Mud. Our bodies are buried beneath it so that life can thrive, an endless cycle of death and birth. It surrounds us all, but for some, its presence is more conspicuous than for others. When he landed on a farm in the rural Irish county of Wexford, this is what the photographer Luis Alberto Rodriguez discovered.
For the people of County Wexford, it has been part of their history right from the beginning. “When I researched the town, I read that the name Wexford came from the Vikings who founded it,” Luis says. “In Norwegian, its original name Veisafjǫrðr refers to mud. It’s the mixture of earth and water: two elements that are vital for our own survival, and it also leaves imprints, much like the families who had lived there for 300 years. Everything there was growing from the ground up.”
Having been born and raised in New York City to two parents from the Dominican Republic, and now based in Berlin, the mucky stuff hasn’t really played much of a part in Luis’s life. In fact, he arrived in Ireland to shoot his latest series -- now a photobook called People of the Mud -- almost without planning it. Having earned a clutch of prizes at the 2017 Hyères Festival of Fashion and Photography in France (an LVMH venture, no less), the following year he was offered an artist residency in collaboration with Futures, an EU art scheme, and Photo Ireland. Knowing little about the landscape except for the obvious cliches peddled by outsiders, he went beyond the cities and into rural areas to learn more.
What he found there was a community thriving on tradition in an ever-changing world. All he had to do was project that honestly from a perspective that made sense to him. A dancer before he picked up the camera, the body and movement has always been his go-to: “I wanted to see how I could 'physicalise' Irish cultural heritage,” he says. Initially, that manifested in an imaginary, large family portrait that highlighted their tight-knit relationship. He envisioned an entire family unit, dogs and neighbours included, almost wrestling: “so close to each other that it’s almost suffocation”. But when he soon realised such a project wouldn’t be possible, he turned to those who surrounded him, the traditional Irish dancers, farmers and hurlers (a hockey-like game that’s been played since prehistoric times on the land), and captured them instead.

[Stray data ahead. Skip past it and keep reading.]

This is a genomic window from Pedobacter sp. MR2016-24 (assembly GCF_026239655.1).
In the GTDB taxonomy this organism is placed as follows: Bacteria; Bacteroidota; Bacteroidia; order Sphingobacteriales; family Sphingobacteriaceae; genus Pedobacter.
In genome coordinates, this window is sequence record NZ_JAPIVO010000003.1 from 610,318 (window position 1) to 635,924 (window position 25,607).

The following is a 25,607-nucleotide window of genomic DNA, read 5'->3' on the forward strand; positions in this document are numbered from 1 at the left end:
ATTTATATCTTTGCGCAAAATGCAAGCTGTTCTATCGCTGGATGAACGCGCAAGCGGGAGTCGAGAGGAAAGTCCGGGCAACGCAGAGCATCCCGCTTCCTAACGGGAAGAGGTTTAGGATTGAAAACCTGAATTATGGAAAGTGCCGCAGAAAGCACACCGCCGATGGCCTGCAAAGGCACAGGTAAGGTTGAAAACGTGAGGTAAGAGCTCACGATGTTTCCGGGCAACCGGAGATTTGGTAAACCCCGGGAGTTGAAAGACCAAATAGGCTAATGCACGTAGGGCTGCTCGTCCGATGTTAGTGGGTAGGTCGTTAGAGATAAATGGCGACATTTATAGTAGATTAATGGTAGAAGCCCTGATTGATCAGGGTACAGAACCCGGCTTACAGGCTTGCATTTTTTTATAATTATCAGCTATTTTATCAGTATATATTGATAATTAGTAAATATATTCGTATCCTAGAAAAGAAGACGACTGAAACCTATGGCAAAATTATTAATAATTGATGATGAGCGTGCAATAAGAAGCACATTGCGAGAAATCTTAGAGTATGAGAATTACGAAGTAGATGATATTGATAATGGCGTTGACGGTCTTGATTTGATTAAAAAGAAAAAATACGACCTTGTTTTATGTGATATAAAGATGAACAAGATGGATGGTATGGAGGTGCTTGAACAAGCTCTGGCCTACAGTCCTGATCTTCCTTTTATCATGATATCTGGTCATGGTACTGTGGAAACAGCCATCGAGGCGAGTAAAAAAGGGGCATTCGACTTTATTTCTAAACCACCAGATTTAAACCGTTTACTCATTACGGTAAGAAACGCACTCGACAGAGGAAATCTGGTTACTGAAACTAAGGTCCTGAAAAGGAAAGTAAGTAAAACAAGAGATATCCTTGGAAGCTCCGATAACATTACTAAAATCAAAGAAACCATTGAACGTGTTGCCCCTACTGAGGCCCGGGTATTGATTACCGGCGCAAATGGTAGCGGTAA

The hurling men came first. “I’d watch YouTube videos of hurling in slow motion, and freeze frame, as they scratched each other and lifted each other up. All of this was happening, and there was a real sense of intimacy and community,” he says. Through the players, he started meeting the rest. Some of the hurler’s friends did traditional Irish dancing. The farm workers surrounded him everyday.
The result is a series of semi-constructed images that feel both ancient and contemporary at once: each one a symbol of movement, reliance and being brilliantly alive. Luis' skills as a dancer manifest in tightly choreographed portraits of the hurlers resting in a formation that requires trust and dependency on each other. An Irish dancer on some disused train tracks, in full regalia, almost looks ethereal.
Luis intended for these images to highlight the beauty of a culture the Irish have had to hold onto, ever since the British colonised it. “I wanted to show dignity,” he insists. “The book is called People of the Mud, and alongside young people I wanted to photograph an older generation, who were the keepers of those traditions, who kept them alive. These activities may not be so popular outside of Ireland, but I wanted something that felt very specific to the place where I was. Understanding the history between England and Ireland gave me fuel to turn my lens towards practises that weren’t necessarily allowed back then.” Captured throughout the time Luis spent among the people of County Wexford, this is a pure, heartfelt homage to a brilliant culture that carries on in the souls of the people who live it every day.
All images Luis Alberto Rodriguez (2020)
Courtesy of Loose Joints